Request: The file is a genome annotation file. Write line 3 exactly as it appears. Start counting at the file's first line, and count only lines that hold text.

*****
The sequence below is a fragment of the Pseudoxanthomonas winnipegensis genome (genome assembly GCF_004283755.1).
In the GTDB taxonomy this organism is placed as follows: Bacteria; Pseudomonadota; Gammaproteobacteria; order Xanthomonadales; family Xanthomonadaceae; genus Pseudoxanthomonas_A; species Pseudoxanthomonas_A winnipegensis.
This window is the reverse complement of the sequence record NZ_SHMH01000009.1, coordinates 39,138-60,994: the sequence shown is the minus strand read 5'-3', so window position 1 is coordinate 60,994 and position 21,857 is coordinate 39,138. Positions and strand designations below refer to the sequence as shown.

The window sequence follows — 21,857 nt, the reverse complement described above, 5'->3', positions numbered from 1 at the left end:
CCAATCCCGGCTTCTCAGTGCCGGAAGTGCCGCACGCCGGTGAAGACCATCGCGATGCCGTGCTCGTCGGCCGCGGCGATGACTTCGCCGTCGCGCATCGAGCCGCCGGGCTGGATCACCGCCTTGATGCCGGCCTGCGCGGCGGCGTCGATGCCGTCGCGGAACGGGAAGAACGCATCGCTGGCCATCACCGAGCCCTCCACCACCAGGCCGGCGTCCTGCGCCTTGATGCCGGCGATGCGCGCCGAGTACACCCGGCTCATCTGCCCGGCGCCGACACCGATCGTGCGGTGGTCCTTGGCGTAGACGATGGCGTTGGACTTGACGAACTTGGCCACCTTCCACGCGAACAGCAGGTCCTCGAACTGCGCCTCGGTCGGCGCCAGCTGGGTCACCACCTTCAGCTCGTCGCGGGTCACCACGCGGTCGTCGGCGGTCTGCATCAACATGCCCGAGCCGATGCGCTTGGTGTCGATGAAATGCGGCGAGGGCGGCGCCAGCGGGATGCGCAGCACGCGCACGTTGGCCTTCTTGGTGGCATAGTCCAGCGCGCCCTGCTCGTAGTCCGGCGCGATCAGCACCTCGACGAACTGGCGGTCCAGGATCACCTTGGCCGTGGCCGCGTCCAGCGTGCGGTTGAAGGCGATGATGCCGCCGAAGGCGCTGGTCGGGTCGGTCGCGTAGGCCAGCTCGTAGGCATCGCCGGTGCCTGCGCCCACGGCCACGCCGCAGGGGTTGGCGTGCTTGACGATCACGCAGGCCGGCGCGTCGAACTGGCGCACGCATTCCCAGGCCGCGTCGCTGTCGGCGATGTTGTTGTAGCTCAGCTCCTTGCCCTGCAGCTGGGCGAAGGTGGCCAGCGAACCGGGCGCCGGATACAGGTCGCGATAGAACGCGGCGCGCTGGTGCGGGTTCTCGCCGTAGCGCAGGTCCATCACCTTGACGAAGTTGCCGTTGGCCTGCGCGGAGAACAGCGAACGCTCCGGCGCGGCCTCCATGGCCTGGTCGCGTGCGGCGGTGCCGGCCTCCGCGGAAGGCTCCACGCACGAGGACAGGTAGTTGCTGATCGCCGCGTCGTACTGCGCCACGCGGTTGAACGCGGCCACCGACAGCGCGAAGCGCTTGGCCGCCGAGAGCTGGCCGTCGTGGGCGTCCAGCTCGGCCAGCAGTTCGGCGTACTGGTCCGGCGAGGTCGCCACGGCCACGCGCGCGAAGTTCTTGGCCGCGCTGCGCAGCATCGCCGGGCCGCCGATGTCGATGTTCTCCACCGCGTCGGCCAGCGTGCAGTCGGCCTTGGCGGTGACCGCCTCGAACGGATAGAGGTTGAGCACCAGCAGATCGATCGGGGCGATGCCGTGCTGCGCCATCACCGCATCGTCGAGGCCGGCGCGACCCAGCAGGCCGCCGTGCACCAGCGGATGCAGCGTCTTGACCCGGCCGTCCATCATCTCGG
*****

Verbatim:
This window is the reverse complement of the sequence record NZ_SHMH01000009.1, coordinates 39,138-60,994: the sequence shown is the minus strand read 5'-3', so window position 1 is coordinate 60,994 and position 21,857 is coordinate 39,138. Positions and strand designations below refer to the sequence as shown.